Some writers on the left have used the teacher strikes as evidence that now is the time for socialist and communist groups to insert themselves into the melee and steer the fight in a particular revolutionary direction. This perspective is as equally uninformed as the conservative, reformist view.
These opportunists see workers as a means to an end and see the strikes as an opportunity to reaffirm their own ideologies. The workers’ movement itself—as diverse, multifaceted, complicated, and problematic as it is—becomes nothing more than a tool for leftist opportunists to attempt to hijack workers’ successes for themselves, and for their particular ideologies.
This is not a moment for opportunism. We aren’t nearing “class consciousness.” These moderate gains for teachers and public workers are not evidence that the great American proletariat is realizing itself as a revolutionary force. Instead, this is a time for militant and radical organizers to remember our place in the workers’ movement. We aren’t the vanguard of the revolution. We can’t force people to become radical and to realize their revolutionary potential. We aren’t an outside force, enlightened interlopers, or foreign agitators who are separate from the workers.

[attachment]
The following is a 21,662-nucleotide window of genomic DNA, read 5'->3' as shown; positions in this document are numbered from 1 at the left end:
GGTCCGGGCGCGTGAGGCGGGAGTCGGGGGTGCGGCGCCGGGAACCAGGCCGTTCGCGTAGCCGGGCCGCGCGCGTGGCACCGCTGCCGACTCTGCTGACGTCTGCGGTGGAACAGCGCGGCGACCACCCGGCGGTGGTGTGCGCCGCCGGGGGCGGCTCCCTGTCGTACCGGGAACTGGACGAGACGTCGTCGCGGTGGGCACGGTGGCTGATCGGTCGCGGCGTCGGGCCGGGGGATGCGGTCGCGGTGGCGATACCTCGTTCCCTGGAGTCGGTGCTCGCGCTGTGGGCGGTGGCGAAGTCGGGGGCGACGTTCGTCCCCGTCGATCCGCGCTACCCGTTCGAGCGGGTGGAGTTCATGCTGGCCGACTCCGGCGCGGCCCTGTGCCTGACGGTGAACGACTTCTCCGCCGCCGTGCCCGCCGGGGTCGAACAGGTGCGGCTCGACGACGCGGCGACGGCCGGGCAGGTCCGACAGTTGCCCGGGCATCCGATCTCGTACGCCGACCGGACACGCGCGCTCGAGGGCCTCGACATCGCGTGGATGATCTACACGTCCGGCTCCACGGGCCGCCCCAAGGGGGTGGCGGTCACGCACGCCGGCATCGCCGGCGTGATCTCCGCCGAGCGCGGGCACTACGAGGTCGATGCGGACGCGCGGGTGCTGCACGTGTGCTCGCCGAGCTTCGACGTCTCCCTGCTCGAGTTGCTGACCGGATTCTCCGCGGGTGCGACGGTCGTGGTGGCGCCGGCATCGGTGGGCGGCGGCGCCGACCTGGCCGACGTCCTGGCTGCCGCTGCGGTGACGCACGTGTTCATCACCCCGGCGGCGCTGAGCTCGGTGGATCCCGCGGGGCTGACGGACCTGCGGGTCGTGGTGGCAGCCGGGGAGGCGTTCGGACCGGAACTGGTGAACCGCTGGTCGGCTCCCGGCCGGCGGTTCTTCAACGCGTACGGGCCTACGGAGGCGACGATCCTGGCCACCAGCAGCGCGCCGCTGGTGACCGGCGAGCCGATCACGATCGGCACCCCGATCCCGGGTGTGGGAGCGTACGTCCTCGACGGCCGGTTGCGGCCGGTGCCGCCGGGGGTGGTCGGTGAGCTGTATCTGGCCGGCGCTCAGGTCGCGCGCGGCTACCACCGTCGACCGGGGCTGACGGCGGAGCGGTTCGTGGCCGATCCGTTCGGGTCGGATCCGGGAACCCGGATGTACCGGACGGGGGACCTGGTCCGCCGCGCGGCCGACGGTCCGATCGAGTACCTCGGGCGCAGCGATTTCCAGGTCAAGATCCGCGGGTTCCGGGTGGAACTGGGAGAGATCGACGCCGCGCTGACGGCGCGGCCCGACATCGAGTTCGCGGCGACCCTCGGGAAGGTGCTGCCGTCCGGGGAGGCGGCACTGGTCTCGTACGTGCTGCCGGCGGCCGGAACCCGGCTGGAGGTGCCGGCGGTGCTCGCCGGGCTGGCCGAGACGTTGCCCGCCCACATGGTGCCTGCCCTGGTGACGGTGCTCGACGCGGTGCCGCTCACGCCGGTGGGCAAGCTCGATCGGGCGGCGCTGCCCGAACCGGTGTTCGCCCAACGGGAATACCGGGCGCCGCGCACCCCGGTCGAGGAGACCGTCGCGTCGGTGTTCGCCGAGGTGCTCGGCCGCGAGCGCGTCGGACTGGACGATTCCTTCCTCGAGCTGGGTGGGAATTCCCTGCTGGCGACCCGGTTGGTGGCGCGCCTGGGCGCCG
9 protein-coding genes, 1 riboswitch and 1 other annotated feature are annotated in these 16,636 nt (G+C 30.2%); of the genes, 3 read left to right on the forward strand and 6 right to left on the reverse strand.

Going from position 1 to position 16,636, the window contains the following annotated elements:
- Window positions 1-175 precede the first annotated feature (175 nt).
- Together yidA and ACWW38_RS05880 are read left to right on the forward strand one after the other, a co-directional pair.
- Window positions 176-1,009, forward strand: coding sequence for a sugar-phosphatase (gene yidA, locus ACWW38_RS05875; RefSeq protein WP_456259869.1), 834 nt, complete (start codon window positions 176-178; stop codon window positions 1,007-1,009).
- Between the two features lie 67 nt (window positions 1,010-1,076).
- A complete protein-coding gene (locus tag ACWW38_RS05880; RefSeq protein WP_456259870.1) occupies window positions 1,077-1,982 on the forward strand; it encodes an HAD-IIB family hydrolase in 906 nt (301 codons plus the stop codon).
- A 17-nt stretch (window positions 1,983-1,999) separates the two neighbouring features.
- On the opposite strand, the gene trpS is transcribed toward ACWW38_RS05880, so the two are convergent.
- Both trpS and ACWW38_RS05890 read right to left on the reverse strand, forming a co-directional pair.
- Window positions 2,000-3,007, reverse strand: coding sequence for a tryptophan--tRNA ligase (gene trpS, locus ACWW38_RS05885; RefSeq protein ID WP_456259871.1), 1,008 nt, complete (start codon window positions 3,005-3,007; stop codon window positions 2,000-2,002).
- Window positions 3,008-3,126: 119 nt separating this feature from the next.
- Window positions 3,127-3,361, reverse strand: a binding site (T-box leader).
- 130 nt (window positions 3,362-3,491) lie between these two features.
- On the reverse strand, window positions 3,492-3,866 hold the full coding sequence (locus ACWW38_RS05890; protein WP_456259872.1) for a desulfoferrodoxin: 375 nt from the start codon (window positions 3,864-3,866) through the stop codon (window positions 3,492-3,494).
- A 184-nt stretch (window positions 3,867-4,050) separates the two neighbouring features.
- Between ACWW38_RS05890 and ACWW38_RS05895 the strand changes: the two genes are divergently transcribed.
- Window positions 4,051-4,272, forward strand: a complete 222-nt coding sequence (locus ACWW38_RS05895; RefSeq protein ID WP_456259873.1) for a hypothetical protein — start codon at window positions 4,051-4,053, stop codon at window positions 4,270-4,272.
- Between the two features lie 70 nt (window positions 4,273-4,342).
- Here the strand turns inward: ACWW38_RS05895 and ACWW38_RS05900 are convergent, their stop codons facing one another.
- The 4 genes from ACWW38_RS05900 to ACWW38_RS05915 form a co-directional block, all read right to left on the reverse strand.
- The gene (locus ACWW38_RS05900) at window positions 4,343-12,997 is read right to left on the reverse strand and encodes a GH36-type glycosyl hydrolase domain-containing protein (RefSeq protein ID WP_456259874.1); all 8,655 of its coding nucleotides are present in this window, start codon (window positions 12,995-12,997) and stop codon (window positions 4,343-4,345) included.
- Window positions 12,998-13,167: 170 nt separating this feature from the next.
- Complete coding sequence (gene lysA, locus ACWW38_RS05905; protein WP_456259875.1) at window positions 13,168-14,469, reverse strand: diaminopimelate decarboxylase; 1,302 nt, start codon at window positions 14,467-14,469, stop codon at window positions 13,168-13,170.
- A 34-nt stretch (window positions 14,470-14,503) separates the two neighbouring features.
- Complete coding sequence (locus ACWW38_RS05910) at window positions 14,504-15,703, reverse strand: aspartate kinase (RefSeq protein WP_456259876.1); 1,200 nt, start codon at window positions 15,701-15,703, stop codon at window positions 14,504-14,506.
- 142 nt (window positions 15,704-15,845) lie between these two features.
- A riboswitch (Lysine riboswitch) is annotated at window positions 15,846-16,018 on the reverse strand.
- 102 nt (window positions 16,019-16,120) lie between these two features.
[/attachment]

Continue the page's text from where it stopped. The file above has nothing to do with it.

We are the workers.
All that we can do is continue to bring workers together into a union that will fight for them and with them. Of course, it’s no surprise that there were Wobblies and radicals among every strike I’ve mentioned. I don’t have a pessimistic or cynical view of our organization; rather, these strikes give me a lot of hope about what we can accomplish if we continue the work that the workers themselves started.
This spring has been an outburst of spontaneity. The teachers in Kentucky, Oklahoma, Arizona, and Colorado clearly took inspiration from the West Virginia teachers, who defied both the law and union bureaucracy when they went out on a wildcat strike for better working conditions. All it took was one union in one small state standing up for themselves, and suddenly there were thousands of other workers across the country doing the same.
We can bring workers together. We can fight for modest gains without compromising on our radical goals. Every time labor wins, we win. Every successful strike shows other workers that they have the power to take back control over not just their livelihoods, but their lives. Our job as organizers is to help workers recognize that power.
The IWW is a revolutionary labor union. We will build a new society in the shell of the old. But we will never reach this goal if we don’t build worker power, and we will never succeed if we delude ourselves into believing we are separate from working people. We should take this opportunity to educate and agitate, all the while resisting opportunist impulses to lead workers. Instead, we must organize with workers so that they can lead themselves.
[This article was originally published in the June-July 2018 Seattle Worker. You can read the full issue here.]